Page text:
The camera is tough as old boots, intuitively easy to use and offers outstanding image quality. Alas the cost of film is spiraling ever upwards as is the cost of developing it so it is being used more sparingly these days but when it does get out for an outing I need to use it with this odd looking device, a Pentax Digital spot meter, it is essential in maintaining exact and accurate exposures in respect of the photography I carry out with my Pentax 67II as the meter on the camera is simply not good enough. The Pentax Digital Spot meter could best be described as a rotary slide rule. You set the ISO of your film on the front (green dial), the meter accurately measures a mid-tone from a 1 degree area spot providing an EV reading on an LED screen when viewed through its optics. That value is assigned to the (red dial) and rotated to the marker and the same rotation of that red dial re-assigns all corresponding values of aperture and shutter speed such that they can be viewed at a glance and input to your camera manually, not forgetting any additional filtration in front of the lens.

My Digital Camera

The Fuji GFX50S is the just the second digital camera I have owned and the first where I liked the jpeg images directly out of camera. It is intended to be an eventual replacement for my Pentax 67II. The GFX50S is lighter (even with the lenses), faster, has higher resolution and has incredible dynamic range making a lot of my additional filtration redundant. Above all the lenses, which I have listed below are quite probably the finest quality I have ever come across. I am really enjoying using the new kit something that has never happened with any previous digital camera.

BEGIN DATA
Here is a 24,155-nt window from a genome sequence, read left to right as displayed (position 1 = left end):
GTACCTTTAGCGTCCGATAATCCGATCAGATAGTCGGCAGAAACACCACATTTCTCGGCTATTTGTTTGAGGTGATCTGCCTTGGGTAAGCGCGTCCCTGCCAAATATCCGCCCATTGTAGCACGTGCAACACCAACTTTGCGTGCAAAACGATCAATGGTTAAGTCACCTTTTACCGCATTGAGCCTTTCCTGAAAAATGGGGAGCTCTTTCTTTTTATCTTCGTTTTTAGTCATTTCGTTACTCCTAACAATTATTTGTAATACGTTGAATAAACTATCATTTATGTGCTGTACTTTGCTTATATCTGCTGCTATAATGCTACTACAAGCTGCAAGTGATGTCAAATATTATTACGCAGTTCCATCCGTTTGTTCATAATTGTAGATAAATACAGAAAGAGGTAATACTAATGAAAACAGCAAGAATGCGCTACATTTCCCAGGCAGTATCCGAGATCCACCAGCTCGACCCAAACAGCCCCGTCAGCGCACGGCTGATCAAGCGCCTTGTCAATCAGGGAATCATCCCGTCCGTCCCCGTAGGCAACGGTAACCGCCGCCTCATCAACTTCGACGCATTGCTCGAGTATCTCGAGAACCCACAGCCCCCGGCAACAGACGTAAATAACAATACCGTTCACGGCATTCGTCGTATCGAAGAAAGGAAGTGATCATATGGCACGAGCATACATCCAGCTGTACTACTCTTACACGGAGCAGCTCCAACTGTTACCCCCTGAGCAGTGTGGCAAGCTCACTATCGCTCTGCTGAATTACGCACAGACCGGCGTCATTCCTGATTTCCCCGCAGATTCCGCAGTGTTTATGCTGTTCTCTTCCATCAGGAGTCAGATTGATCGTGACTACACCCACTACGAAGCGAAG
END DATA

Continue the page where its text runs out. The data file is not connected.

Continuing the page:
Fuji GF23mm lens

Fuji GF32–64mm zoom lens

Fuji GF100-200mm zoom lens

Fuji GF250mm lens


Which ever camera is used it will be bolted securely to a carbon fibre Gitzo 3532LS tripod complete with the superb Really Right Stuff BH-55 QR ball head with a custom shaped right angle clamp. This is an amazingly strong and rigid setup which makes challenging landscape photography, even in arduous conditions, a pleasurable experience.

In order to get the image onto a screen or into print I have to do some image processing. I scan all my original transparencies using a Nikon Coolscan 9000 ED in conjunction with the frighteningly expensive glass holder (its essential), at 16 bit resolution. The resulting scan is adjusted as accurately as possible to match my original transparency as viewed on a calibrated light box. All digital images are processed in Capture One.

Please note to enjoy the images on this website at their very best you will need to get your monitor calibrated and periodically re-calibrated to ensure that your monitor's colour balance doesn't drift.

My Five Top Tips

1. Take pictures first and foremost for yourself, pictures that give you pleasure, NOT pictures you believe others might prefer to see. Your photographs will never please everyone - so have fun, if you like it that's just fine. I like my coffee with milk and sugar, doubtless others prefer theirs strong and black!

2. Don't forsake the aesthetic for the perceived need to be "original". A beautiful picture is just that; beautiful, it doesn't need the window dressing of contrived originality to be admired.

3. Rules are scribed for the obedience of fools and for the wise to consider. Group Captain Douglas Bader CBE. Be bold and considered with your compositional choices.

4. Appreciate, photograph and embrace the beauty of the light that is given. It is pointless to harbor regret for anticipated light that refused to materialise and still worse to try and make up for its perceived inadequacy in post processing.

5. A great many photographers are obsessed with developing a style. Relax, take pictures, enjoy.. All that I have learned from my years of landscape photography has taught me that a style will find YOU and when it happens, YOU will be the last person to realise you've already developed one.